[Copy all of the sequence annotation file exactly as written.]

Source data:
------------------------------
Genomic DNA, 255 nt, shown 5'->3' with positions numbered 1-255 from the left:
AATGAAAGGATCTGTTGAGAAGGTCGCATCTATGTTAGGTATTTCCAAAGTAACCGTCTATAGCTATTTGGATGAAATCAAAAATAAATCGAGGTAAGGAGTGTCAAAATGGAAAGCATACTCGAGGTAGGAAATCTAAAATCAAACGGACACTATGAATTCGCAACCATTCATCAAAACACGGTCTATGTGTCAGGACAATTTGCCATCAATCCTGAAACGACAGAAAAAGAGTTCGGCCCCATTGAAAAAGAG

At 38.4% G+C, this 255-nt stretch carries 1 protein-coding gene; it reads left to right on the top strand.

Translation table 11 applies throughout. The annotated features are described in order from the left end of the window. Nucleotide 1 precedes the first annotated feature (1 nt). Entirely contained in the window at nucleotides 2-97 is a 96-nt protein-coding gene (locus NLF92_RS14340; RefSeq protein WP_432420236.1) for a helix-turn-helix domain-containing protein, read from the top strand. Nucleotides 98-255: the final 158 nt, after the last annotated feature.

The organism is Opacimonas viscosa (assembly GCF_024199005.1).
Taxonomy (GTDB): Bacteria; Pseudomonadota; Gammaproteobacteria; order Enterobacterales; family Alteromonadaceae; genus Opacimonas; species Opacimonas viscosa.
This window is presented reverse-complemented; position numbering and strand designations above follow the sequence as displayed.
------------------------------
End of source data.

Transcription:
Genomic DNA, 255 nt, shown 5'->3' with positions numbered 1-255 from the left:
AATGAAAGGATCTGTTGAGAAGGTCGCATCTATGTTAGGTATTTCCAAAGTAACCGTCTATAGCTATTTGGATGAAATCAAAAATAAATCGAGGTAAGGAGTGTCAAAATGGAAAGCATACTCGAGGTAGGAAATCTAAAATCAAACGGACACTATGAATTCGCAACCATTCATCAAAACACGGTCTATGTGTCAGGACAATTTGCCATCAATCCTGAAACGACAGAAAAAGAGTTCGGCCCCATTGAAAAAGAG

At 38.4% G+C, this 255-nt stretch carries 1 protein-coding gene; it reads left to right on the top strand.

Translation table 11 applies throughout. The annotated features are described in order from the left end of the window. Nucleotide 1 precedes the first annotated feature (1 nt). Entirely contained in the window at nucleotides 2-97 is a 96-nt protein-coding gene (locus NLF92_RS14340; RefSeq protein WP_432420236.1) for a helix-turn-helix domain-containing protein, read from the top strand. Nucleotides 98-255: the final 158 nt, after the last annotated feature.

The organism is Opacimonas viscosa (assembly GCF_024199005.1).
Taxonomy (GTDB): Bacteria; Pseudomonadota; Gammaproteobacteria; order Enterobacterales; family Alteromonadaceae; genus Opacimonas; species Opacimonas viscosa.
This window is presented reverse-complemented; position numbering and strand designations above follow the sequence as displayed.